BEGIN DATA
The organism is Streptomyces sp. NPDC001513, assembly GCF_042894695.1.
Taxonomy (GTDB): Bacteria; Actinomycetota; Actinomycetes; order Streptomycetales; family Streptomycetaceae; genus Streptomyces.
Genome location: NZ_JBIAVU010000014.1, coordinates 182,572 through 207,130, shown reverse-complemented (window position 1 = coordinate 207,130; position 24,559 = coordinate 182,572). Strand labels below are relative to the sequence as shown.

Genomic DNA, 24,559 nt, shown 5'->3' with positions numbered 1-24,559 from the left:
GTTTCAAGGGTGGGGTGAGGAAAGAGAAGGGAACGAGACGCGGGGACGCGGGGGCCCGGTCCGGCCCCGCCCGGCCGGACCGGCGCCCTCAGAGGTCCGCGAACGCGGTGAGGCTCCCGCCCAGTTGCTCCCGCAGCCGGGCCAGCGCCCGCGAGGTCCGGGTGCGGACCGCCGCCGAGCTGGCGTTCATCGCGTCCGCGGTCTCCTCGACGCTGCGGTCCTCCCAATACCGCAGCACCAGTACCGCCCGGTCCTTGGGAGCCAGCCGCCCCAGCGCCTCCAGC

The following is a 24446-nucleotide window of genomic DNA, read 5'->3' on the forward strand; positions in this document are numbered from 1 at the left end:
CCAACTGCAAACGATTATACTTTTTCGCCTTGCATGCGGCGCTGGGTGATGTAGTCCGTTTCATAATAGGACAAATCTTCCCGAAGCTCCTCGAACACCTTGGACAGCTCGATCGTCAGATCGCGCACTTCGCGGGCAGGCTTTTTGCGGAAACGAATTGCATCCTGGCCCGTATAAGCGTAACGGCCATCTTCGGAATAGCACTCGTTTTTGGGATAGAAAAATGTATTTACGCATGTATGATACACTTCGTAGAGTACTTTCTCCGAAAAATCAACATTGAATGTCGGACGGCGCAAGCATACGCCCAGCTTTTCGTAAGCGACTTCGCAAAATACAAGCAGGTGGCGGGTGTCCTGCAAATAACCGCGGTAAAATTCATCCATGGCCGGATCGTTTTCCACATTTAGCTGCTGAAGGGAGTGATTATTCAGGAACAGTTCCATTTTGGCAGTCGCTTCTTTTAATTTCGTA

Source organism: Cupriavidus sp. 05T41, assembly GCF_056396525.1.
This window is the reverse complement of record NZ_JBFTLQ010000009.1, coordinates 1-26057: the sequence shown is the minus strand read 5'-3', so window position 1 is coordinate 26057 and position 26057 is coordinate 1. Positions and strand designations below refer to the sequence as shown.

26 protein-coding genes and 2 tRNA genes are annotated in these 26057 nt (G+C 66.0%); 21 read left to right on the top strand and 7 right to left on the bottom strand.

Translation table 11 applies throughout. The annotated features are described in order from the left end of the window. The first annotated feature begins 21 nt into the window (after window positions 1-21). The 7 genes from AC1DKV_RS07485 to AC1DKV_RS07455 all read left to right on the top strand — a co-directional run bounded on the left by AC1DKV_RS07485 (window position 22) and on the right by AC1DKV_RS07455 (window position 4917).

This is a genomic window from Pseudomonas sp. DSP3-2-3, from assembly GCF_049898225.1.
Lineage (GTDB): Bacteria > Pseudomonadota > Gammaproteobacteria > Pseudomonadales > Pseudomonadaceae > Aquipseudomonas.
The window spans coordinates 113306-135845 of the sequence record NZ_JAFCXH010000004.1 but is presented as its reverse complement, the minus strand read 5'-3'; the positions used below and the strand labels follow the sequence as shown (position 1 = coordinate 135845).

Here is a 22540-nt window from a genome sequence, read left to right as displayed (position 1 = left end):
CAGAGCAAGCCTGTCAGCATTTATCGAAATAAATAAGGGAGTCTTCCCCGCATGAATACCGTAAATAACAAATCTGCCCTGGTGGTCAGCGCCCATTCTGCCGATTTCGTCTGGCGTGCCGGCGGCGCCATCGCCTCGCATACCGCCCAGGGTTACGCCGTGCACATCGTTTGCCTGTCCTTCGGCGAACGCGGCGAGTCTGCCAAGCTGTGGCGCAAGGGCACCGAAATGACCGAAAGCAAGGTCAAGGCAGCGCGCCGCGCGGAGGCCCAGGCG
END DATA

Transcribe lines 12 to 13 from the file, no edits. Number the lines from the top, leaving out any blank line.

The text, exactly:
This is a genomic window from Pseudomonas sp. DSP3-2-3, from assembly GCF_049898225.1.
Lineage (GTDB): Bacteria > Pseudomonadota > Gammaproteobacteria > Pseudomonadales > Pseudomonadaceae > Aquipseudomonas.